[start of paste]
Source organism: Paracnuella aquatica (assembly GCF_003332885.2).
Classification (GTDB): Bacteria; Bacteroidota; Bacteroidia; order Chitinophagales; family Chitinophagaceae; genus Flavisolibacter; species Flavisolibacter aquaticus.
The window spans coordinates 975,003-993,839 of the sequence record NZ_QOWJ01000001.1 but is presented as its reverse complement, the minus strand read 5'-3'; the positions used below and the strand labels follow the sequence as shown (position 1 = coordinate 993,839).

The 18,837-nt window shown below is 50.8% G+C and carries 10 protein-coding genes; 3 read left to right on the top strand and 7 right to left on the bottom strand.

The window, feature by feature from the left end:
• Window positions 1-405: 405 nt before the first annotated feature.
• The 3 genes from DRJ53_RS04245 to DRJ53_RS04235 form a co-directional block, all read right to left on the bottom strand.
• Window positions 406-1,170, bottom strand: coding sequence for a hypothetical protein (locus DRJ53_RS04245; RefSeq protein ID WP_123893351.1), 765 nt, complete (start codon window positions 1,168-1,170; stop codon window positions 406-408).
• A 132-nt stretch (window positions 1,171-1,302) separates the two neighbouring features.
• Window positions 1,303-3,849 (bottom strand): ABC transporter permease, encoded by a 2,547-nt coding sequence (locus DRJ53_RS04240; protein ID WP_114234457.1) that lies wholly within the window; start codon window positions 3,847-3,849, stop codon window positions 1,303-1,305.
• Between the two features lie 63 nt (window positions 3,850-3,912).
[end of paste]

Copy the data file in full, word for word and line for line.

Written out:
Source organism: Paracnuella aquatica (assembly GCF_003332885.2).
Classification (GTDB): Bacteria; Bacteroidota; Bacteroidia; order Chitinophagales; family Chitinophagaceae; genus Flavisolibacter; species Flavisolibacter aquaticus.
The window spans coordinates 975,003-993,839 of the sequence record NZ_QOWJ01000001.1 but is presented as its reverse complement, the minus strand read 5'-3'; the positions used below and the strand labels follow the sequence as shown (position 1 = coordinate 993,839).

The 18,837-nt window shown below is 50.8% G+C and carries 10 protein-coding genes; 3 read left to right on the top strand and 7 right to left on the bottom strand.

The window, feature by feature from the left end:
• Window positions 1-405: 405 nt before the first annotated feature.
• The 3 genes from DRJ53_RS04245 to DRJ53_RS04235 form a co-directional block, all read right to left on the bottom strand.
• Window positions 406-1,170, bottom strand: coding sequence for a hypothetical protein (locus DRJ53_RS04245; RefSeq protein ID WP_123893351.1), 765 nt, complete (start codon window positions 1,168-1,170; stop codon window positions 406-408).
• A 132-nt stretch (window positions 1,171-1,302) separates the two neighbouring features.
• Window positions 1,303-3,849 (bottom strand): ABC transporter permease, encoded by a 2,547-nt coding sequence (locus DRJ53_RS04240; protein ID WP_114234457.1) that lies wholly within the window; start codon window positions 3,847-3,849, stop codon window positions 1,303-1,305.
• Between the two features lie 63 nt (window positions 3,850-3,912).